After twelve years of secret training, Atticus O’Sullivan is finally ready to bind his apprentice, Granuaile, to the earth and double the number of Druids in the world. But on the eve of the ritual, the world that thought he was dead abruptly discovers that he’s still alive, and they would much rather he return to the grave.
Having no other choice, Atticus, his trusted Irish wolfhound, Oberon, and Granuaile travel to the base of Mount Olympus, where the Roman god Bacchus is anxious to take his sworn revenge—but he’ll have to get in line behind an ancient vampire, a band of dark elves, and an old god of mischief, who all seem to have KILL THE DRUID at the top of their to-do lists.
Most of the books prior to this have, primarily, focused on a single pantheon and task. This one is a bit different. It focuses on a bit of everything, from the Aesir and Hel, to vampire politics, druid binding to Olympians. You get the sense that things are starting to catch up with Atticus – and once again he’s being given impossible choices.
Choice that, while they may solve one issue, create a whole host of others. Or only solve it temporarily.
I enjoyed the flow of the book, and the action and storytelling, and if it hadn’t been for a single aspect this would have gotten four-stars.
But the romance. Ugh. Five books in, the majority with Granuaile playing some sort of part and you knowing that Atticus is attracted to her, and suddenly it’s love. It’s not that I don’t buy they’re in love. After twelve years together, and their history, and closeness, I totally get it….but. I would have liked to see some of that building along. Atticus thinking about baseball every time he looks at Granuaile is not relationship building.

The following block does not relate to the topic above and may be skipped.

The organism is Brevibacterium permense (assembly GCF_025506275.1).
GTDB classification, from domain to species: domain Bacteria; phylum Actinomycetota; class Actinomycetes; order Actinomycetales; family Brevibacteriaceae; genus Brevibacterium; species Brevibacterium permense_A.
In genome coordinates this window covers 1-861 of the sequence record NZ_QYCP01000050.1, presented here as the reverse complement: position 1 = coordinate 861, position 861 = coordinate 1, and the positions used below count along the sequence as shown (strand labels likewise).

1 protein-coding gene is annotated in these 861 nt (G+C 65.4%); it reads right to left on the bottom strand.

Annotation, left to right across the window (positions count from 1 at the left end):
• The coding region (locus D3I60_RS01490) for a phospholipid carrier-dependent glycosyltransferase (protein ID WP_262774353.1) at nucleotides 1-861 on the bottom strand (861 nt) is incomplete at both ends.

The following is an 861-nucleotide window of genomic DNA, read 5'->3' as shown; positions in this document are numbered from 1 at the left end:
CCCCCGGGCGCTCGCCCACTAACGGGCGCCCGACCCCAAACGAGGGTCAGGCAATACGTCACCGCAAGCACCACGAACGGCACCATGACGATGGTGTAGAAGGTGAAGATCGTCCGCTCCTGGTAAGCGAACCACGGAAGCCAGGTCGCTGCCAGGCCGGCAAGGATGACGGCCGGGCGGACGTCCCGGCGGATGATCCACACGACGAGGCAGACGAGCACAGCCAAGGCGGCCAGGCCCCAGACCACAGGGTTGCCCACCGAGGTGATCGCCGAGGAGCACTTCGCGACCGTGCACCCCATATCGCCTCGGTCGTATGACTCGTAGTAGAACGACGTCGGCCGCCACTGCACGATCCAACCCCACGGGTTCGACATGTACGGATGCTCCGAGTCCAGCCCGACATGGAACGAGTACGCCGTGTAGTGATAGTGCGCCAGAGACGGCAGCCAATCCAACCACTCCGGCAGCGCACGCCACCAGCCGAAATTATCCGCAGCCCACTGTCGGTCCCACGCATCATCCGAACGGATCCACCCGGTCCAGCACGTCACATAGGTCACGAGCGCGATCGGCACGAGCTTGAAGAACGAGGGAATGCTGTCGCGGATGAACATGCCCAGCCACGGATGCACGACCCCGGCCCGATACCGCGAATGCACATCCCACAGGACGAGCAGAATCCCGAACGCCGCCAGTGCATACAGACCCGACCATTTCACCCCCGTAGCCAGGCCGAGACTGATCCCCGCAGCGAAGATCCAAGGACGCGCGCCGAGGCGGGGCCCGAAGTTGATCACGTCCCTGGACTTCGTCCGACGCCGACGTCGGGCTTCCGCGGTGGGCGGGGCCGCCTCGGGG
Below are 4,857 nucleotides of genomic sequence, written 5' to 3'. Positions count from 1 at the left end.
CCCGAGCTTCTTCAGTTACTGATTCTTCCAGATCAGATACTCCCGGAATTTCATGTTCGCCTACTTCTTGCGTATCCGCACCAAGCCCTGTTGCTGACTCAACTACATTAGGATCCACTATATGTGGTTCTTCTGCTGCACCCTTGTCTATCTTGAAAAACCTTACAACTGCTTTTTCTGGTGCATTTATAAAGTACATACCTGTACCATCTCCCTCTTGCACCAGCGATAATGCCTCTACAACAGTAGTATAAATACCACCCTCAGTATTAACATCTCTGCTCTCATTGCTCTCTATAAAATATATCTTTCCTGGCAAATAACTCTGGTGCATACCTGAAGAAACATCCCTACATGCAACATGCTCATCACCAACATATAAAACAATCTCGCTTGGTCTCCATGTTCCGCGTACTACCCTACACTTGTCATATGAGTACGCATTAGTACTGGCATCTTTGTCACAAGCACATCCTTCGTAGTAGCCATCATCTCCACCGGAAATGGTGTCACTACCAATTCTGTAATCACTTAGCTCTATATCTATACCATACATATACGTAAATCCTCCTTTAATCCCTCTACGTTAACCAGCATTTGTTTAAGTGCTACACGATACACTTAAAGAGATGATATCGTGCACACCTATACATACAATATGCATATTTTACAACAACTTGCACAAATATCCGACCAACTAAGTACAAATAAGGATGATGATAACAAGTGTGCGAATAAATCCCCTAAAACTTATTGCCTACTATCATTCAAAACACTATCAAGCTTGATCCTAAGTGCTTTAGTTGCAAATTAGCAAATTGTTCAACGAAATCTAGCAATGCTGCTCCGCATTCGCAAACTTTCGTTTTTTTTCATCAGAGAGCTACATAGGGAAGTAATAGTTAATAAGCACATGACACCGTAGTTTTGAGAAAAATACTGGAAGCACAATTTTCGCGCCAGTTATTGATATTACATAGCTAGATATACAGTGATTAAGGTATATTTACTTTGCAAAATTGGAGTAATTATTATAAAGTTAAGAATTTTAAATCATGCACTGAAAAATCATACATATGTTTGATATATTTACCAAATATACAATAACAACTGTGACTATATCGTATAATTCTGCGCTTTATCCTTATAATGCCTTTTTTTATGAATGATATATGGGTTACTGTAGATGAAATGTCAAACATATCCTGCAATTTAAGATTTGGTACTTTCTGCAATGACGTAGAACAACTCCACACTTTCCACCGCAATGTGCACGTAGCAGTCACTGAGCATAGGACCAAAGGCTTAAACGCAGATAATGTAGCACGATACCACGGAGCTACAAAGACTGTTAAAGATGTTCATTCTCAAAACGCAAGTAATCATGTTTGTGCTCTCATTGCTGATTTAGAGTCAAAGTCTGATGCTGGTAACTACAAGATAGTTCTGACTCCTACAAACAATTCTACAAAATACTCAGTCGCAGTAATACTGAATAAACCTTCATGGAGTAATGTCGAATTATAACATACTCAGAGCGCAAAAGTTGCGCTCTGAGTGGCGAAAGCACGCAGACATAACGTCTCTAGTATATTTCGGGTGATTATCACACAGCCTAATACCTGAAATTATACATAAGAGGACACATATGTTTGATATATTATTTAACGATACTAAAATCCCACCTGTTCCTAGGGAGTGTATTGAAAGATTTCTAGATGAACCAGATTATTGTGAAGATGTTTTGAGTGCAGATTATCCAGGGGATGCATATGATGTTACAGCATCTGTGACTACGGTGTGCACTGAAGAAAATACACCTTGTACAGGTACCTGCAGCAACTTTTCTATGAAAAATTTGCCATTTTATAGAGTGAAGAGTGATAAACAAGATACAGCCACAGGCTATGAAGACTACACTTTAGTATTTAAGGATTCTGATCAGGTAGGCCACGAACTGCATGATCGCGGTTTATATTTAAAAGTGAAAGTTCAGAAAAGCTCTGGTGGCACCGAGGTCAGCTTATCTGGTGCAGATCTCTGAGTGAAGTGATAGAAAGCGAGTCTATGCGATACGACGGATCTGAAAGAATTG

I was happy to see a couple of characters make return appearances, and I hope we get to see more of them in the future. Let’s be honest, Atticus needs allies, even if he doesn’t particuarly like or trust them.
Who can he trust? It seems like Granuaile and Oberon are mostly it.
Speaking of Oberon – I haven’t mentioned Atticus’ hound at all in these reviews, and that’s a shame. He’s always a high-point in the books. I love that Atticus can speak with him mind to mind. Hearing his thoughts butt into conversations is nearly always a riot.
Even Oberon cannot lessen the impending doom that seems to be spreading over Atticus and Granuaile. And I’m pretty anxious to see how they’re going to manage to, at least mostly, get themselves out of this ever-growing hole of debt.
Oh! And this cover? By far my favorite of the series. This is my last re-read, so they’re all going to be fresh for me going forward. I admit, I’m a little worried that Granuaile doesn’t make an appearance on a cover going forward. She’s become a pretty badass character – if a little over the top so.
Last thing – there are references in this book to the short stories that take place between Tricked and Trapped. I usually read all short stories, but I didn’t on this read, and I sorely missed them. I need to know what happens, so I’m going to end up going back before I go forward. The short stories after Tricked, are: “Two Ravens and One Crow,” “The Chapel Perilous,” and “The Demon Barker of Wheat Street.”